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CBSRMT Episode Information
Title:
And Nothing but the Truth
Plot:
A young investigator guesses at the facts of a hit-and-run case and believes the convict to be a willing victim in lieu of his son. But he cannot prove it to his superior.
Episode:
0018
Air Dates:
First Run - January 23, 1974
Repeat - March 17, 1974
Repeat - December 31, 1978
Writer:
Listen:
Rating:
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14 Responses to Episode 0018


Great episode. A morality play with an excellent twist ending, properly foreshadowed. I will say this about the morality play, however. Although it seems like sound moral advice to "be a man" and to "take your medicine," any defense attorney will tell you that you're nuts if you take that attitude with the legal system. The prisons are filled with people serving large sentences for minor crimes because they wanted to "do the right thing." It was dark; it was rainy; he didn't see the old man; he just thinks he hit "something." How many other cars were on the road? Was it the accident that killed him, or was it alcohol poisoning? Why sign a confession if you're not even sure what happened! Morality/crime drama; no supernatural elements.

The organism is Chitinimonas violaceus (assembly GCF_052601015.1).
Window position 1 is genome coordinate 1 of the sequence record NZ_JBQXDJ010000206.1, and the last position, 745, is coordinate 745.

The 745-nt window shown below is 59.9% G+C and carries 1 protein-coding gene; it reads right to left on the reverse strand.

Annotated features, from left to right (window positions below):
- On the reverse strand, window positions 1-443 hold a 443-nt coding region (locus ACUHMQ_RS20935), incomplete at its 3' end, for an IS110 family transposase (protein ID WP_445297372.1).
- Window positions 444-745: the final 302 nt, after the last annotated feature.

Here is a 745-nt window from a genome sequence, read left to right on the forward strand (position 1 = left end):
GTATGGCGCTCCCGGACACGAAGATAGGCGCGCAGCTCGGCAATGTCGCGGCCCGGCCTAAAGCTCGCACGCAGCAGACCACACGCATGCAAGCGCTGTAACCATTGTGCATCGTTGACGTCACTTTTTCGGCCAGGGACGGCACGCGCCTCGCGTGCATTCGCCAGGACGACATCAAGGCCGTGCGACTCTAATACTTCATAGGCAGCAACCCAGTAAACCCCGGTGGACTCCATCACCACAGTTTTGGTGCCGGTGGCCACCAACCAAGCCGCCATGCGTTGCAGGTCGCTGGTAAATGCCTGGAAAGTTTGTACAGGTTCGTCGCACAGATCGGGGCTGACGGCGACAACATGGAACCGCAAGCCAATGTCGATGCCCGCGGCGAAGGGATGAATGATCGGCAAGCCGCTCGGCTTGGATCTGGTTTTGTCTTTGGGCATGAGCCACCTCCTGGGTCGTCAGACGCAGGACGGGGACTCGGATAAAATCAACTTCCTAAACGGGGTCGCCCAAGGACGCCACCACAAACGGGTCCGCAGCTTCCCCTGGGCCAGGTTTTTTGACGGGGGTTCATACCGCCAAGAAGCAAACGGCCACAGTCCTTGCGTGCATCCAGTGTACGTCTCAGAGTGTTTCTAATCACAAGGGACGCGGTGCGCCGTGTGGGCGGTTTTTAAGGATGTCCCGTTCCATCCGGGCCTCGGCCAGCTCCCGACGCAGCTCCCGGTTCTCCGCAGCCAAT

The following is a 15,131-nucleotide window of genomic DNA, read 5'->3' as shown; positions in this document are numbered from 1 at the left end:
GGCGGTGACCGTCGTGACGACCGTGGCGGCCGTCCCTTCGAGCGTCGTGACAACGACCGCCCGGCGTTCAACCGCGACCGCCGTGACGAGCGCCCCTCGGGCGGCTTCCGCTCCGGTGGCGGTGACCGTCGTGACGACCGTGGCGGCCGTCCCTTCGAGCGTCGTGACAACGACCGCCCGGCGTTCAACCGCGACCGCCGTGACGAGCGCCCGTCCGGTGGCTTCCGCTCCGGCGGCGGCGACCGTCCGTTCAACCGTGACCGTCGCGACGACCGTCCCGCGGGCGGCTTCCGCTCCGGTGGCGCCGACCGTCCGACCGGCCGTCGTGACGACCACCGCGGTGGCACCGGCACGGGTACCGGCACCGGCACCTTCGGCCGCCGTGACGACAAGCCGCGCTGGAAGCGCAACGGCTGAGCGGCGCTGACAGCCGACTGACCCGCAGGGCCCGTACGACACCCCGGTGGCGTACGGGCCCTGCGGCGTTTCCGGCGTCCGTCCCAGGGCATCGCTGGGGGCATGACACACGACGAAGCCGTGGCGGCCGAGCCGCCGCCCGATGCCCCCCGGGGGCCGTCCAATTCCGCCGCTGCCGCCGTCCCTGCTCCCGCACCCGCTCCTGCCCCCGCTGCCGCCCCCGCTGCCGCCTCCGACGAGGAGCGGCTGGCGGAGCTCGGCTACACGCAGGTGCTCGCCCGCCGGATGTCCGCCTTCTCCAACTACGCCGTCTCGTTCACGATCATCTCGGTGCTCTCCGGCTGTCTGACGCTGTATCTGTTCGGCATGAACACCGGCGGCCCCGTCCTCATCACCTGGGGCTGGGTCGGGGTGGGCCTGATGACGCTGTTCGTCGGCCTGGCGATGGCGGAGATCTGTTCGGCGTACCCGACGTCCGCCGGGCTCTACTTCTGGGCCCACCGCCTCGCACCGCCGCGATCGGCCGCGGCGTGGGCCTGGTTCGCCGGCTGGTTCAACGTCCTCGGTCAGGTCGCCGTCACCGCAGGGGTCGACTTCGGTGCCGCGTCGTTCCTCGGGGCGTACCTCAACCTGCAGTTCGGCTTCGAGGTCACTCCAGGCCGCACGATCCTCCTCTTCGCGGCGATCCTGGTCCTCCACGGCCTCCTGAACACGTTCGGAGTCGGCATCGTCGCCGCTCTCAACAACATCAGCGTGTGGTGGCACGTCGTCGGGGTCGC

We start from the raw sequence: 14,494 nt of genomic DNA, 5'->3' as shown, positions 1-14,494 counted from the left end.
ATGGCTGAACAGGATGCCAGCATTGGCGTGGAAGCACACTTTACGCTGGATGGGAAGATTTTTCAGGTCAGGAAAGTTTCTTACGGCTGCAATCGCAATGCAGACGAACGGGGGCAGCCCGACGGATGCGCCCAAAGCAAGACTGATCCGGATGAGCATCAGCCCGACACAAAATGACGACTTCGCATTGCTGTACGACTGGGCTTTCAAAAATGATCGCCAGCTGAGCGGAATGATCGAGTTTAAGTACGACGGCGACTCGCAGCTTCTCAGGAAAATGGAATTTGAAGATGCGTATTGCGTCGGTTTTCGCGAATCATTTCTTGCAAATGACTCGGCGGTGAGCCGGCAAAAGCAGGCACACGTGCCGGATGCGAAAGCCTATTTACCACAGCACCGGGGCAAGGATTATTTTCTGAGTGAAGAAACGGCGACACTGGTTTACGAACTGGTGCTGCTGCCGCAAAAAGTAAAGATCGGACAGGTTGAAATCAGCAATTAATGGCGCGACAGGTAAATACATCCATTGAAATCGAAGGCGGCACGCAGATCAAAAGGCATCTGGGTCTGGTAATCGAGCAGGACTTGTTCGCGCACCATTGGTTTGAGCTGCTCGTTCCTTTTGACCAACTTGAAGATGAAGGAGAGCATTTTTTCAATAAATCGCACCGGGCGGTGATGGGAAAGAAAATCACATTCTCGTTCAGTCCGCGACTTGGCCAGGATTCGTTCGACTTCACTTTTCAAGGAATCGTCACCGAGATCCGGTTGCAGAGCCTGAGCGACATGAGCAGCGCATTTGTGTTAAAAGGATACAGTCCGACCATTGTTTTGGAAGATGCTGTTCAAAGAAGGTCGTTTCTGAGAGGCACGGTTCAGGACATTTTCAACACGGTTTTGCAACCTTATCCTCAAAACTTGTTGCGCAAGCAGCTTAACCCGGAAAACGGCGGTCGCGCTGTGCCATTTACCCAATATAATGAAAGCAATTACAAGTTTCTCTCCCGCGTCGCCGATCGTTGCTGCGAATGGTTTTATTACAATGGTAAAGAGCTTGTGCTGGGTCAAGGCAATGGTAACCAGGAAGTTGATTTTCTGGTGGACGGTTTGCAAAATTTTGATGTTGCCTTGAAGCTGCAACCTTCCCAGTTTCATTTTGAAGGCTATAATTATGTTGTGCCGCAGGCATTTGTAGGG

My first impression of the wife in this story was that she was an annoying, whiny, goody two-shoes who is semi-reclusive and seems to spend an awful time sleeping; conversely, it seemed like the father was a fantastic guy who was willing to take the fall for his son to save the young man's bright future from a drunken hit-and-run charge. The fabulous twist comes when we discover that this is a one-sided "criss-cross" type of situation, with pops gladly taking the fall for his son so that he gets with an alibi for his own--much more serious--crime. Some remarkable anachronisms in this story, such as "acid rock . . . loud enough to blow your mind" getting a legal abortion, and words like "dig his scene" juxtaposed with a hard-boiled "film-noirish" detective and mention of cops walking the beat.